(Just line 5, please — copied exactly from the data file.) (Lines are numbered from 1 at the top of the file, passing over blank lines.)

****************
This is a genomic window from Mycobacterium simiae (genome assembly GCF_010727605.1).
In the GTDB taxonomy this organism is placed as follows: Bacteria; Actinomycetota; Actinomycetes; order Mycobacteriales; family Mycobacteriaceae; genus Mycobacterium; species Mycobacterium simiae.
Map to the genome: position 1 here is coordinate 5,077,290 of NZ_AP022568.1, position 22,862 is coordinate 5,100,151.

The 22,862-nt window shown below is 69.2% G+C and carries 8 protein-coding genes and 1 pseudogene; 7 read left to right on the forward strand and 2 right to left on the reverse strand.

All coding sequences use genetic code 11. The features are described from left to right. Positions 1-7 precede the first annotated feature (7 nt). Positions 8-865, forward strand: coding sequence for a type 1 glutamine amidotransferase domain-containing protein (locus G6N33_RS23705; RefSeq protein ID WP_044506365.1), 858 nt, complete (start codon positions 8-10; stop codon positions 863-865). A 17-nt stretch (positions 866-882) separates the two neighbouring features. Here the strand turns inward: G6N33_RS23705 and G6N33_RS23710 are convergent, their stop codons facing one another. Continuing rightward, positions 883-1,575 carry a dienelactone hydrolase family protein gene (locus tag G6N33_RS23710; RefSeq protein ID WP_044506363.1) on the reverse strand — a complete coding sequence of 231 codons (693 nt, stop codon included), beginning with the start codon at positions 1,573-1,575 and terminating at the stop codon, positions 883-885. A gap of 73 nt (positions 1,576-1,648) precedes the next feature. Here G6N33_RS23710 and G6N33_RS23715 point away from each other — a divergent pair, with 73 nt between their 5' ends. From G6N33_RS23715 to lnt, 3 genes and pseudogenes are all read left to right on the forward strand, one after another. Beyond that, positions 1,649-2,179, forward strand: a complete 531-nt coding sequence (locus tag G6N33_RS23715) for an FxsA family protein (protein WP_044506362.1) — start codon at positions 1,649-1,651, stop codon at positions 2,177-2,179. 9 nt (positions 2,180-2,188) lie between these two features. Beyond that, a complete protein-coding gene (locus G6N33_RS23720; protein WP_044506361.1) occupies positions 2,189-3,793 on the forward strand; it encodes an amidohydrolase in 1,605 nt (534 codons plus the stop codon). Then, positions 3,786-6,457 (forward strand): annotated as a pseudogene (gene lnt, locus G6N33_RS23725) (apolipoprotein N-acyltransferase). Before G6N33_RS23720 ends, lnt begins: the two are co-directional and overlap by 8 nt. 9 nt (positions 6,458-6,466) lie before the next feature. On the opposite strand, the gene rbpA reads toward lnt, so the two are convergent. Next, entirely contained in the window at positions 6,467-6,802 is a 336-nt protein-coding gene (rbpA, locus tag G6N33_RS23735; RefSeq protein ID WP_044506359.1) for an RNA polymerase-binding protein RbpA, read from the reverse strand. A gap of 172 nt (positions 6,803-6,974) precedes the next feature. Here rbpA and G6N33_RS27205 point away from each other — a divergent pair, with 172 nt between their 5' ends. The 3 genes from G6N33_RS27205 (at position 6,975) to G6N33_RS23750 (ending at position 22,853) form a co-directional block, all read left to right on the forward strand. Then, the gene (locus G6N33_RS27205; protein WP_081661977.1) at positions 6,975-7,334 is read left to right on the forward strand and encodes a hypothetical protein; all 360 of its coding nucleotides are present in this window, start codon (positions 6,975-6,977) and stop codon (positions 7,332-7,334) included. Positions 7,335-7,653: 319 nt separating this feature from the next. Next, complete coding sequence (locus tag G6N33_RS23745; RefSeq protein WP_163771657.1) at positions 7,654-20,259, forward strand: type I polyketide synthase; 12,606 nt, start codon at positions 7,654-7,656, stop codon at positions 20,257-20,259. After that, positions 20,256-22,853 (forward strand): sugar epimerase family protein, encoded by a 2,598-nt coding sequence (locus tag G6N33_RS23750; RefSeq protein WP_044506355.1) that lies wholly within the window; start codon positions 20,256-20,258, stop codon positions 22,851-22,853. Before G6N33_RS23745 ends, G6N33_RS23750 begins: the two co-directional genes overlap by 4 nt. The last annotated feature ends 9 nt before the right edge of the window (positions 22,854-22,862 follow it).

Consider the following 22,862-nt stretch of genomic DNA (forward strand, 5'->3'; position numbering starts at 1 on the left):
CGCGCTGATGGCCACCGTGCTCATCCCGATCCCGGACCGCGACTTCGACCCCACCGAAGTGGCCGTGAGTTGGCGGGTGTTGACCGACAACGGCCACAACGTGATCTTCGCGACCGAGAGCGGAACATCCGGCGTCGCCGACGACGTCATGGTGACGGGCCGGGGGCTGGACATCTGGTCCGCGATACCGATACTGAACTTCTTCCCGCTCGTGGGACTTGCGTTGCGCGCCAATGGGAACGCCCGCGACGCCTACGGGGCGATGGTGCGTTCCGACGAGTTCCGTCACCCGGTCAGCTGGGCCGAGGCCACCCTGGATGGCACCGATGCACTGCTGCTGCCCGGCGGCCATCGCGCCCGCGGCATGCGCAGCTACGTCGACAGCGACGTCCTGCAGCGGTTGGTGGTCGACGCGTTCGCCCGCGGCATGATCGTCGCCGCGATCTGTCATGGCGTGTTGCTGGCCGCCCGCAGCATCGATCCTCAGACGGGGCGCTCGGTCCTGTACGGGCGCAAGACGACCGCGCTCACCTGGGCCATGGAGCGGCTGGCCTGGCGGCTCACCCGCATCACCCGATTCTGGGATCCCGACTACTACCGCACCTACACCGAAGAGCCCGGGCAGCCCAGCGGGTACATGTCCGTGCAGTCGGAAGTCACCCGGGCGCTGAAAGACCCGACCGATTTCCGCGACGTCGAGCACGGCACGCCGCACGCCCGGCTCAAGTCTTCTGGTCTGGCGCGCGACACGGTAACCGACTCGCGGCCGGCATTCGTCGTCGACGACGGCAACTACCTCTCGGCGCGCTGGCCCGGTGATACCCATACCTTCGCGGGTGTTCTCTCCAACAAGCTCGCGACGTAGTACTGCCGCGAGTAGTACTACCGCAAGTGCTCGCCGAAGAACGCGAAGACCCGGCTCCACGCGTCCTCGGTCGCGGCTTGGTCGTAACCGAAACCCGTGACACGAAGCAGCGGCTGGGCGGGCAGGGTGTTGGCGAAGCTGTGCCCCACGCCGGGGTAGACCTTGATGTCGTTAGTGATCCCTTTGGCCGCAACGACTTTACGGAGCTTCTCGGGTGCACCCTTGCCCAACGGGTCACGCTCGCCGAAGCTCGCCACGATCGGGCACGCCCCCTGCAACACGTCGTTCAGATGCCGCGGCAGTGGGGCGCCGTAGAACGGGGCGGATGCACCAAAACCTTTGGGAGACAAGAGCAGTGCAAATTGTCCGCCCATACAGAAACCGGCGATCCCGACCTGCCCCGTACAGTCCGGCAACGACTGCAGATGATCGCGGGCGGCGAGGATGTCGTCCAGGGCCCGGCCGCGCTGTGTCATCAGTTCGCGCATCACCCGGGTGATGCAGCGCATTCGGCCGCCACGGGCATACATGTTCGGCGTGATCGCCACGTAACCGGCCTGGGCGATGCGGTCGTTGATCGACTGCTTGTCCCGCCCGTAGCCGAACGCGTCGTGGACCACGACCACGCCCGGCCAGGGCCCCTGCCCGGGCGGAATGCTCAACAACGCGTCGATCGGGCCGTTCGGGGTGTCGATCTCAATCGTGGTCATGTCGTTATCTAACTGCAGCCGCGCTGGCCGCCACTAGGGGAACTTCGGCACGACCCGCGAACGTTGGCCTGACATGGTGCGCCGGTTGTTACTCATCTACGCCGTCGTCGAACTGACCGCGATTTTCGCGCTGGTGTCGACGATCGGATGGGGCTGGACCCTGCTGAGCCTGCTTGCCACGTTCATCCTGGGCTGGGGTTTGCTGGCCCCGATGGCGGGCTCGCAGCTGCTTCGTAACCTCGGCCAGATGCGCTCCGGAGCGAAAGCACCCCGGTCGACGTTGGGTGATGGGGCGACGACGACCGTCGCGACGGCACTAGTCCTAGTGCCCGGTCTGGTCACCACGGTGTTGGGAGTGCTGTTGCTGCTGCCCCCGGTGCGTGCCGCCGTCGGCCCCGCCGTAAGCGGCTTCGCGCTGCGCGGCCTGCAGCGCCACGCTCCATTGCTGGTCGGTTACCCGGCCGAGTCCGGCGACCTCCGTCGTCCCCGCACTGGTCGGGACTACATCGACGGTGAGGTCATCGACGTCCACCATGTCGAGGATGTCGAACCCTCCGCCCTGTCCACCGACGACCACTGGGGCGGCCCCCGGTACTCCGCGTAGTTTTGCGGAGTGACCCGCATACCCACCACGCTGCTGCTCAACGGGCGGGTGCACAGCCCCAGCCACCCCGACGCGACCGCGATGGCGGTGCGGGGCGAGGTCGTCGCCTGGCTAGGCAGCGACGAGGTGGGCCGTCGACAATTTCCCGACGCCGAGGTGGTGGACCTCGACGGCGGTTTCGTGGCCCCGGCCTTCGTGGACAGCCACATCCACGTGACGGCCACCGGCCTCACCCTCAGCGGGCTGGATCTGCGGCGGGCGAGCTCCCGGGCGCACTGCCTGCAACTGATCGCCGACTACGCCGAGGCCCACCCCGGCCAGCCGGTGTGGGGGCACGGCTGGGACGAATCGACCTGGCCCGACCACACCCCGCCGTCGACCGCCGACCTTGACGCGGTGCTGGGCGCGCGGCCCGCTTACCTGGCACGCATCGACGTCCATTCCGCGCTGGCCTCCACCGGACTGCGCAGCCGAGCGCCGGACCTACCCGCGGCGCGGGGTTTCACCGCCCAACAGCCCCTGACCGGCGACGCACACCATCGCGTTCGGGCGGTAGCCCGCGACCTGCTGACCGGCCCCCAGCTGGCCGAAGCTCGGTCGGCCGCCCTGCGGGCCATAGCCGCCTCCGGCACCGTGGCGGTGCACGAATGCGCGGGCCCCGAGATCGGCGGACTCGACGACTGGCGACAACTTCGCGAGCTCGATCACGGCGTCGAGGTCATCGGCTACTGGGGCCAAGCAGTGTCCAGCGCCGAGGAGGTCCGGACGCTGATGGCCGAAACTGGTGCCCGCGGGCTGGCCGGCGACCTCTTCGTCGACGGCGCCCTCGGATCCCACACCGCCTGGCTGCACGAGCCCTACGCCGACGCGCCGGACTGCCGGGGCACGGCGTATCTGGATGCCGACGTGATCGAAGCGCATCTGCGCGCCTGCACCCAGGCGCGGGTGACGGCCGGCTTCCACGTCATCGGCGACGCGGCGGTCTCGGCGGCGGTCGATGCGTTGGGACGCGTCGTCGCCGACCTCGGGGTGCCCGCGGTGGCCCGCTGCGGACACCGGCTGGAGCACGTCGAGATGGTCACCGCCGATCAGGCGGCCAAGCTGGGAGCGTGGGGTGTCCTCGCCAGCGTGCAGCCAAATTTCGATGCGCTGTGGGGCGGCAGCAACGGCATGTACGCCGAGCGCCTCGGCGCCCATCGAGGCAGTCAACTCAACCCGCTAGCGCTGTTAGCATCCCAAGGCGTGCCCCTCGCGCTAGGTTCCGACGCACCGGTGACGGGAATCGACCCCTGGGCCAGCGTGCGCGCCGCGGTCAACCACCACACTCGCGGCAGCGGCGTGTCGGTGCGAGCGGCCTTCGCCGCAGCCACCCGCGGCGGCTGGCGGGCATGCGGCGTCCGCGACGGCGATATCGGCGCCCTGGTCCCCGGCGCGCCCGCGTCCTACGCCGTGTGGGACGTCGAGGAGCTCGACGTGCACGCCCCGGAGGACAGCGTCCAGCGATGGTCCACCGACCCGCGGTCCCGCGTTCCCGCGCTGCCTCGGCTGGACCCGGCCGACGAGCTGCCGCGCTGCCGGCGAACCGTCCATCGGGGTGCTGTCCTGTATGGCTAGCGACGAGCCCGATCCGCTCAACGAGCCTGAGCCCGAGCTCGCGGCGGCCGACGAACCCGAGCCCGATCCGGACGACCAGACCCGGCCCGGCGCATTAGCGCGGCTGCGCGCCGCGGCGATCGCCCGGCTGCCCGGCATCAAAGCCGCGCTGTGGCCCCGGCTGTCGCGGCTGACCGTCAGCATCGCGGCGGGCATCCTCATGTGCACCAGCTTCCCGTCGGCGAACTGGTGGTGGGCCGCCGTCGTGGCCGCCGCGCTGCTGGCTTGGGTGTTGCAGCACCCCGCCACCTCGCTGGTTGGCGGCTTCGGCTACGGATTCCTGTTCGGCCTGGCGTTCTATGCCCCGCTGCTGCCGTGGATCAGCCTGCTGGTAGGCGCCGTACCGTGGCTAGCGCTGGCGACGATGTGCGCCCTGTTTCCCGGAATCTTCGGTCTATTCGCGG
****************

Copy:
All coding sequences use genetic code 11. The features are described from left to right. Positions 1-7 precede the first annotated feature (7 nt). Positions 8-865, forward strand: coding sequence for a type 1 glutamine amidotransferase domain-containing protein (locus G6N33_RS23705; RefSeq protein ID WP_044506365.1), 858 nt, complete (start codon positions 8-10; stop codon positions 863-865). A 17-nt stretch (positions 866-882) separates the two neighbouring features. Here the strand turns inward: G6N33_RS23705 and G6N33_RS23710 are convergent, their stop codons facing one another. Continuing rightward, positions 883-1,575 carry a dienelactone hydrolase family protein gene (locus tag G6N33_RS23710; RefSeq protein ID WP_044506363.1) on the reverse strand — a complete coding sequence of 231 codons (693 nt, stop codon included), beginning with the start codon at positions 1,573-1,575 and terminating at the stop codon, positions 883-885. A gap of 73 nt (positions 1,576-1,648) precedes the next feature. Here G6N33_RS23710 and G6N33_RS23715 point away from each other — a divergent pair, with 73 nt between their 5' ends. From G6N33_RS23715 to lnt, 3 genes and pseudogenes are all read left to right on the forward strand, one after another. Beyond that, positions 1,649-2,179, forward strand: a complete 531-nt coding sequence (locus tag G6N33_RS23715) for an FxsA family protein (protein WP_044506362.1) — start codon at positions 1,649-1,651, stop codon at positions 2,177-2,179. 9 nt (positions 2,180-2,188) lie between these two features. Beyond that, a complete protein-coding gene (locus G6N33_RS23720; protein WP_044506361.1) occupies positions 2,189-3,793 on the forward strand; it encodes an amidohydrolase in 1,605 nt (534 codons plus the stop codon). Then, positions 3,786-6,457 (forward strand): annotated as a pseudogene (gene lnt, locus G6N33_RS23725) (apolipoprotein N-acyltransferase). Before G6N33_RS23720 ends, lnt begins: the two are co-directional and overlap by 8 nt. 9 nt (positions 6,458-6,466) lie before the next feature. On the opposite strand, the gene rbpA reads toward lnt, so the two are convergent. Next, entirely contained in the window at positions 6,467-6,802 is a 336-nt protein-coding gene (rbpA, locus tag G6N33_RS23735; RefSeq protein ID WP_044506359.1) for an RNA polymerase-binding protein RbpA, read from the reverse strand. A gap of 172 nt (positions 6,803-6,974) precedes the next feature. Here rbpA and G6N33_RS27205 point away from each other — a divergent pair, with 172 nt between their 5' ends. The 3 genes from G6N33_RS27205 (at position 6,975) to G6N33_RS23750 (ending at position 22,853) form a co-directional block, all read left to right on the forward strand. Then, the gene (locus G6N33_RS27205; protein WP_081661977.1) at positions 6,975-7,334 is read left to right on the forward strand and encodes a hypothetical protein; all 360 of its coding nucleotides are present in this window, start codon (positions 6,975-6,977) and stop codon (positions 7,332-7,334) included. Positions 7,335-7,653: 319 nt separating this feature from the next. Next, complete coding sequence (locus tag G6N33_RS23745; RefSeq protein WP_163771657.1) at positions 7,654-20,259, forward strand: type I polyketide synthase; 12,606 nt, start codon at positions 7,654-7,656, stop codon at positions 20,257-20,259. After that, positions 20,256-22,853 (forward strand): sugar epimerase family protein, encoded by a 2,598-nt coding sequence (locus tag G6N33_RS23750; RefSeq protein WP_044506355.1) that lies wholly within the window; start codon positions 20,256-20,258, stop codon positions 22,851-22,853. Before G6N33_RS23745 ends, G6N33_RS23750 begins: the two co-directional genes overlap by 4 nt. The last annotated feature ends 9 nt before the right edge of the window (positions 22,854-22,862 follow it).